The phrase ‘ordinary course of business’ is ubiquitous in modern commercial agreements. Many everyday contracts include variants in language that require the business to operate in a manner that is consistent with the operation of the business prior to signing.
Our studies of sale agreements and similar overseas studies like the American Bar Association’s Private Target M&A Deal Points Study show the frequency of such clauses (approximately 97% of sale agreements), indicating that they often appear alongside the qualifications of:
- ‘best efforts’ (80%);
- consistent with past practice (85%); and
- various carve outs (47%) including scheduled matters, e.g. paying bonuses, distributions, emergencies and payment of indebtedness (45%).
Ordinary course covenants will include a carve-out for actions taken with the buyer’s consent. Usually (60%) the carve-out will be framed so that the buyer cannot unreasonably withhold its consent.
Ordinary course covenants are rarely defined. Most parties instead rely on the ‘plain meaning’ of these clauses. But what exactly does it mean to operate a business in the ordinary course when facing a disruptive and unexpected event such as the COVID-19 pandemic? More specifically, what actions or inactions of a business in response to unusual circumstances fall within the bounds of ‘ordinary course of business’?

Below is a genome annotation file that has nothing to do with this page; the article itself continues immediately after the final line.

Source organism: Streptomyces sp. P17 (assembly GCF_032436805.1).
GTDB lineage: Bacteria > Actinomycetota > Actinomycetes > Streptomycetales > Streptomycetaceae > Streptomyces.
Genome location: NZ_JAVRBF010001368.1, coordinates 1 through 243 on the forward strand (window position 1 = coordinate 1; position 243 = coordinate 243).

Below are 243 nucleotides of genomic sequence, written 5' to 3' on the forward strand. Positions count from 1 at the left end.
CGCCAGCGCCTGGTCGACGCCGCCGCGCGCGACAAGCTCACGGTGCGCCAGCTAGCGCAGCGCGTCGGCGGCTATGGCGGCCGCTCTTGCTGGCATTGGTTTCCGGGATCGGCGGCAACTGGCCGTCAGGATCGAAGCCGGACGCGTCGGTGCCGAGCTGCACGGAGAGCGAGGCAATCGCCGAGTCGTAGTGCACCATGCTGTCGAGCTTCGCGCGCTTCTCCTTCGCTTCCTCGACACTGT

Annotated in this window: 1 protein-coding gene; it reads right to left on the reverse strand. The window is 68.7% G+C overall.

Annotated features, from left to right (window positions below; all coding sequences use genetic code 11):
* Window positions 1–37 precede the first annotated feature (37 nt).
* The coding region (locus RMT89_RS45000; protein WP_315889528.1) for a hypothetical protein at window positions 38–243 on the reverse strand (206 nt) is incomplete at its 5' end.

The real world problem
In three recent cases, Fairstonein Ontario, Canada; AB Stablein Delaware, USA; and Dyco v Laundyin New South Wales, courts have been asked to look at incidents where the buyer wants to abandon the transaction. In these cases the buyers have sought to walk away from the sale on the basis that the businesses’ operational responses to the pandemic constituted a breach of a covenant requiring the businesses to operate in the ordinary course.
For a plaintiff to succeed in abandoning a transaction in the case of an ordinary course covenant they need to prove that the buyer is able to abandon the deal because steps taken by the seller were outside the ordinary course of business.
Many of these ordinary course agreements also include material adverse effect or material adverse change (MAE) clauses (consistently 95% of sale agreements). MAE clauses are a common means of allocating the risks presented by adverse business or economic developments occurring between the signing and the closing of an acquisition. MAEs usually (in 97% of cases) include carve-outs dealing with economic conditions, changes in law, changes in accounting, industry conditions, etc.
MAE carve-outs exclude material effects caused by (i) worldwide, national, provincial or local conditions or circumstances, including emergencies; (ii) changes in the markets or industry in which the target operates; and (iii) the failure of the target to meet any financial projections.